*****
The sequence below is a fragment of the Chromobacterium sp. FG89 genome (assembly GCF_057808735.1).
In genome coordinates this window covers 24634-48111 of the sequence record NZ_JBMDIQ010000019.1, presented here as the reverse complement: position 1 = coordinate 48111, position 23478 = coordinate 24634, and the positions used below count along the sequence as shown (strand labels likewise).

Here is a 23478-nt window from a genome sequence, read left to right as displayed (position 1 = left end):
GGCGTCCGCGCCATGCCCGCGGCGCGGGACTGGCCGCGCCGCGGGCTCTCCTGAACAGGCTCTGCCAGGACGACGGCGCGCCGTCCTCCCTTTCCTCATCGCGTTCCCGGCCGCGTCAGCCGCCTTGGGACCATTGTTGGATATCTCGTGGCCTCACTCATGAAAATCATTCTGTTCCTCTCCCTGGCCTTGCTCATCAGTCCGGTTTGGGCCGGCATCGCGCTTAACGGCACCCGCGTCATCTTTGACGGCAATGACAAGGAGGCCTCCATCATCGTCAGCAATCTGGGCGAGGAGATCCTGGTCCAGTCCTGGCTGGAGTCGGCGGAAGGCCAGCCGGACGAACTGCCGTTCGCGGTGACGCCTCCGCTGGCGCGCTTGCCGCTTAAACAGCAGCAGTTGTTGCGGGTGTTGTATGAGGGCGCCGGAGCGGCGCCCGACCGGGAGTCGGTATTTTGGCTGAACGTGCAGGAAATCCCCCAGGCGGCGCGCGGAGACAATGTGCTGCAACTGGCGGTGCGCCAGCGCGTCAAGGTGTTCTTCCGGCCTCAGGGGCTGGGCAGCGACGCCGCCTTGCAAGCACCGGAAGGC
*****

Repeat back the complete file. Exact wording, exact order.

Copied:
The sequence below is a fragment of the Chromobacterium sp. FG89 genome (assembly GCF_057808735.1).
In genome coordinates this window covers 24634-48111 of the sequence record NZ_JBMDIQ010000019.1, presented here as the reverse complement: position 1 = coordinate 48111, position 23478 = coordinate 24634, and the positions used below count along the sequence as shown (strand labels likewise).

Here is a 23478-nt window from a genome sequence, read left to right as displayed (position 1 = left end):
GGCGTCCGCGCCATGCCCGCGGCGCGGGACTGGCCGCGCCGCGGGCTCTCCTGAACAGGCTCTGCCAGGACGACGGCGCGCCGTCCTCCCTTTCCTCATCGCGTTCCCGGCCGCGTCAGCCGCCTTGGGACCATTGTTGGATATCTCGTGGCCTCACTCATGAAAATCATTCTGTTCCTCTCCCTGGCCTTGCTCATCAGTCCGGTTTGGGCCGGCATCGCGCTTAACGGCACCCGCGTCATCTTTGACGGCAATGACAAGGAGGCCTCCATCATCGTCAGCAATCTGGGCGAGGAGATCCTGGTCCAGTCCTGGCTGGAGTCGGCGGAAGGCCAGCCGGACGAACTGCCGTTCGCGGTGACGCCTCCGCTGGCGCGCTTGCCGCTTAAACAGCAGCAGTTGTTGCGGGTGTTGTATGAGGGCGCCGGAGCGGCGCCCGACCGGGAGTCGGTATTTTGGCTGAACGTGCAGGAAATCCCCCAGGCGGCGCGCGGAGACAATGTGCTGCAACTGGCGGTGCGCCAGCGCGTCAAGGTGTTCTTCCGGCCTCAGGGGCTGGGCAGCGACGCCGCCTTGCAAGCACCGGAAGGC